You will appreciate, I am sure, my difficulty in telling you precisely how long United States forces may be needed in this effort. Our present estimate, however, is that this operation may involve the presence of United States naval vessels in Vietnamese waters for a period at least several weeks.
The full text of the President's letter may be found at Cong. Rec., Vol. 121, No. 52, Apr. 7, 1975, p. S5280 (daily ed.). Sec. 4(a)(2) of the War Powers Resolution requires that in the absence of a declaration of war, in any case in which U.S. Armed Forces are introduced into the territory, air space or waters of a foreign nation, while equipped for combat, except for deployments which relate solely to supply, replacement, repair, or training of such forces, the President shall submit within 48 hours to the Congress a report, in writing, setting forth the circumstances necessitating the introduction of U.S. Armed Forces, the constitutional and legislative authority for it, and the estimated scope and duration of the hostilities or involvement. The War Powers Resolution (P.L. 93–148; 50 U.S.C. 1541–1548) was enacted into law on Nov. 7, 1973, over President Nixon's veto.
On April 12, 1975, President Ford made a second report to Congress, in which he took note of section 4 of the War Powers Resolution (P.L. 93–148; 50 U.S.C. 1543). He informed Congress that he had ordered U.S. troops into Cambodia in order to facilitate an evacuation of U.S. citizens from that country in view of the deteriorating military situation there. He reported the use of ground combat troops of the U.S. Marines, helicopters, and supporting tactical air and command and control elements, beginning on the night of April 11, and the successful completion of the evacuation on April 12. The report noted that there had been no firing by U.S. forces during the operation, that no U.S. Armed Forces personnel were killed, wounded or missing, and that there were no casualties among the American evacuees. The President added:
Although these forces were equipped for combat within the meaning of section 4(aX2) of Public Law 93-148, their mission was to effect the evacuation of U.S. nationals. Present information indicates that a total of 82 U.S. citizens were evacuated and that the task force was also able to accommodate 35 third country nationals and 159 Cambodians including employees of the U.S. Government.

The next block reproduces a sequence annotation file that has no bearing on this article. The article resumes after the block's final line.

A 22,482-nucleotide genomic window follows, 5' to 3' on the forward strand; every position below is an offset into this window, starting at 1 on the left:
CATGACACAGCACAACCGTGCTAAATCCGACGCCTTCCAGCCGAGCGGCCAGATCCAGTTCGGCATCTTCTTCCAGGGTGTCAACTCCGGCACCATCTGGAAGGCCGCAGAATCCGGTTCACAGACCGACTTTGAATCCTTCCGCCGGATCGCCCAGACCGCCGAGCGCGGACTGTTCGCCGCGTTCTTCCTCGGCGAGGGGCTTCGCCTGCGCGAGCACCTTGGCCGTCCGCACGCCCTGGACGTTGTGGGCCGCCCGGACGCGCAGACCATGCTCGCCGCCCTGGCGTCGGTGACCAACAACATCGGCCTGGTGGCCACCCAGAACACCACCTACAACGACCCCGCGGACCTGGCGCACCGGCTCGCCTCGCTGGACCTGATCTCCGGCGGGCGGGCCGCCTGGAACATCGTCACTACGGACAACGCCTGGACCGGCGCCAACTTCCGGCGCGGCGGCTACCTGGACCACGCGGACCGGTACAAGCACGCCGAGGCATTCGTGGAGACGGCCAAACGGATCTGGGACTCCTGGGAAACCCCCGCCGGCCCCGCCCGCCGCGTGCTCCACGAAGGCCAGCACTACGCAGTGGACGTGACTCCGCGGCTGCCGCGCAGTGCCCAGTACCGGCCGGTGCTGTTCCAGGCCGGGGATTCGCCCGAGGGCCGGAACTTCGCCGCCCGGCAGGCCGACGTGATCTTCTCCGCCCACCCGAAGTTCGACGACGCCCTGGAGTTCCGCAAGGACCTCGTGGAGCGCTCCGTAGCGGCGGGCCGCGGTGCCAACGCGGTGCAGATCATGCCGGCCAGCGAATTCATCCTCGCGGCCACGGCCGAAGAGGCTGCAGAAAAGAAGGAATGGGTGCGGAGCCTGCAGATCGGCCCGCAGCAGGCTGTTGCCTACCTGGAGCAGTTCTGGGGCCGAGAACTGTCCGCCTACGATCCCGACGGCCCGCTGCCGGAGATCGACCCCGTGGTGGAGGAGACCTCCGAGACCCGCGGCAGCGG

The operation was ordered and conducted pursuant to the President's constitutional Executive power and authority as Commander in Chief of U.S. Armed Forces.
The President's report was contained in letters dated Apr. 12, 1975, to the Speaker of the House of Representatives and the President pro tempore of the Senate. For the full text, see Cong. Rec., Vol. 121, No. 56, Apr. 14, 1975, p. H2706, and No. 57, Apr. 15, 1975, p. S5933 (daily ed.); H. Doc. No. 94-105, 94th Cong., 1st Sess.; Weekly Compilation of Presidential Documents, Vol. 11, No. 16, Apr. 21, 1975, p. 378.
On April 30, 1975, President Ford made his third report to Congress under section 4 of the War Powers Resolution. He stated that he had ordered U.S. military forces to proceed by means of rotary wing aircraft with the emergency final evacuation of U.S. citizens and their dependents in and around Saigon, together with foreign nationals whose lives were in jeopardy. He reported that the defensive lines to the northwest and south of Saigon had been breached by the North Vietnamese, that the Tan Son Nhut Airfield and Saigon had come under increased rocket attack and had received artillery fire for the first time, that Tan Son Nhut Airfield had become unusable, that North Vietnamese forces were approaching within mortar and anti-aircraft missile range, and that the situation presented a direct and imminent threat to the remaining U.S. citizens and their dependents. The President reported specifically that 70 evacuation helicopters and 865 marines had evacuated about 1,400 U.S. citizens, together with approximately 5,500 third country nationals and South Vietnamese, between 1 a.m. and 7:46 p.m. EDT on April 29, 1975. He also noted the loss of two crew members, as well as two marines the previous day at Tan Son Nhut Airfield, the use of U.S. fighter aircraft to provide protective cover, and firing by ground security forces during the evacuation operation.